Let’s start with the topic of urbanization and urban life in Scandinavia. The introduction and several of the individual articles account for the main lines of the development of urbanization in the region, which also clarify the differences that exist between various parts of Scandinavia, both regarding the timeframe as well as the density or degree of urbanization. The map on p. xv of the book illustrates the latter issue very well and is a valuable visual resource. Despite the different historical situations, the focus of the book may, nonetheless, be said to be somewhat skewed towards Denmark, as more than half of the articles (in fact seven and a half) focus on Danish material. Two articles focus on Norway; one and a half on Sweden; one on Turku. The two “halves” constitute Gitte Tarnow Ingvardson’s article on Viking coins from Sigtuna and Lund, which is one of two articles that compare material from different towns in Scandinavia more explicitly. The other article that is fully comparative is Johnny Grandjean Gøgsig Jakobsen’s article on the role of the Dominicans for the spread of literacy and knowledge in urban centers in Scandinavia. Of course, a book like this cannot cover the literacy produced and used in all urban centers in the medieval North equally, nor can each and every article be expected to engage in comparative discussions. However, the book as a whole inspires the discussion of further major questions that concern the development of literacy and urbanization in Scandinavia as a whole, seen in connection to the overall political and ecclesiastical development of the area. For example: how did the union between Norway and Sweden in 1319 influence the development of literacy in the towns in both areas? and similarly, how did the Kalmar union in 1397 influence the development of literacy and urban life in the various areas of Scandinavia?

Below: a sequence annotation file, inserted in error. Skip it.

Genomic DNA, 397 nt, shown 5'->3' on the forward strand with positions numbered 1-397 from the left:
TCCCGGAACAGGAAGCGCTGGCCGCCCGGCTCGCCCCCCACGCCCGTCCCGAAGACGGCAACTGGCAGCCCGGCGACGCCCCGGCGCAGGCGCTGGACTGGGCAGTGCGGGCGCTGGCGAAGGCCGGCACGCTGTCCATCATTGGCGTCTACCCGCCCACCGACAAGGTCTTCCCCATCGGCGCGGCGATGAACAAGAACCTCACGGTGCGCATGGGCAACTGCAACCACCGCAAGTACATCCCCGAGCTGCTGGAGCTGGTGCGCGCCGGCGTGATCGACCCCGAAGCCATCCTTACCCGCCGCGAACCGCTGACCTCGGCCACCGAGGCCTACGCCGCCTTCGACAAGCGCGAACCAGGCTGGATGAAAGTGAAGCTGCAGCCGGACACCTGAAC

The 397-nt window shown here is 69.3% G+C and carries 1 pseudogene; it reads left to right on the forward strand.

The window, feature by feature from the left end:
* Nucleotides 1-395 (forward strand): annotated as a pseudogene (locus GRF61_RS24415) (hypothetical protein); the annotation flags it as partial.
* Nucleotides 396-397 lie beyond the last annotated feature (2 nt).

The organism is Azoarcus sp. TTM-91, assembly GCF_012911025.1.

One very interesting conclusion that several of the authors reach is that it does not always make sense to discuss urban as opposed to rural literacy. This concerns, for example, runic writing in both Denmark and Norway (Lisbeth M. Imer, Rikke Steenholt Olesen, Elise Kleivane, Kristel Zilmer), and it may be exemplified by the literacy education provided by the Dominicans, often in towns, but also to priests of rural churches (Jakobsen). Of course, other sources or concepts, such as the town scribe as discussed by Poulsen, are especially and exclusively urban, and are central for the discussion of the development of urban identity in Denmark at the end of the 1400s and on onwards. Nonetheless, the book demonstrates that the literacy in urban and rural contexts may be better understood as interrelated rather than highly distinctive from each other.